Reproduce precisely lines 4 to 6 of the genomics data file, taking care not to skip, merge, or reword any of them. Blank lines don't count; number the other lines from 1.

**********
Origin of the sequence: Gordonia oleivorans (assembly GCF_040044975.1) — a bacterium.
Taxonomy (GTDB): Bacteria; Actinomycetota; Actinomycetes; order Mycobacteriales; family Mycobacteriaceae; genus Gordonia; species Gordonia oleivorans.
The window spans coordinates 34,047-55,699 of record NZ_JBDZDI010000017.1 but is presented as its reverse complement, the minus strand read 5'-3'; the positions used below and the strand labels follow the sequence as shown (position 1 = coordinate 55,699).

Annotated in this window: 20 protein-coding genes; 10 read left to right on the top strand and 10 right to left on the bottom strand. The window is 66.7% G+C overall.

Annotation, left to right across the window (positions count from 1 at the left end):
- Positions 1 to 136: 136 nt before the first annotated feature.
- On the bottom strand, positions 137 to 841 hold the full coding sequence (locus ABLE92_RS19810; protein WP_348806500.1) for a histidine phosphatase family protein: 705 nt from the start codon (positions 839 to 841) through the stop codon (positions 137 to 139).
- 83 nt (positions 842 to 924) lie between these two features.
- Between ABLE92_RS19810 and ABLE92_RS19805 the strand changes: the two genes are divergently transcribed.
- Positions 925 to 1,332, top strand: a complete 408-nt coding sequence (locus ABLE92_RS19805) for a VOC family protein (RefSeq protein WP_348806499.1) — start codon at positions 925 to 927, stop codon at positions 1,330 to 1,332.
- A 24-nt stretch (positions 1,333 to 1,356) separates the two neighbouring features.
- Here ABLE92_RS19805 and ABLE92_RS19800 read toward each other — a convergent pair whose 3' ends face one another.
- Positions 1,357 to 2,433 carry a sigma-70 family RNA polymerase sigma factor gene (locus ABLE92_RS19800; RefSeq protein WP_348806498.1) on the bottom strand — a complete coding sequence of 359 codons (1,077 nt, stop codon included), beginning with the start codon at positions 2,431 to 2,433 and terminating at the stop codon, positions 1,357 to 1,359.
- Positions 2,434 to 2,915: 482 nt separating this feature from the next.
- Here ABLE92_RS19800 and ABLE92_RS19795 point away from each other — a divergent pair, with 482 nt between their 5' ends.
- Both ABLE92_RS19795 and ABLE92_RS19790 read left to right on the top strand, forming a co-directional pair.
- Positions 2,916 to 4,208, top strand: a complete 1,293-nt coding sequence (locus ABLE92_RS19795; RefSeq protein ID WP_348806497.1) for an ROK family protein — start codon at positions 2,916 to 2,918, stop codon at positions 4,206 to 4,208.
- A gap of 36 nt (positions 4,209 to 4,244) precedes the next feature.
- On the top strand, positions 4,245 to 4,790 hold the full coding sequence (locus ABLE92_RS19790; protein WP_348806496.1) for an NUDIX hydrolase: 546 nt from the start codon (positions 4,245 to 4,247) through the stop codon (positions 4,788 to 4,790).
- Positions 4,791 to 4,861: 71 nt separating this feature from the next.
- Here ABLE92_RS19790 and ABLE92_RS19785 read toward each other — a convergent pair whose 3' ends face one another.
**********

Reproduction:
Annotated in this window: 20 protein-coding genes; 10 read left to right on the top strand and 10 right to left on the bottom strand. The window is 66.7% G+C overall.

Annotation, left to right across the window (positions count from 1 at the left end):
- Positions 1 to 136: 136 nt before the first annotated feature.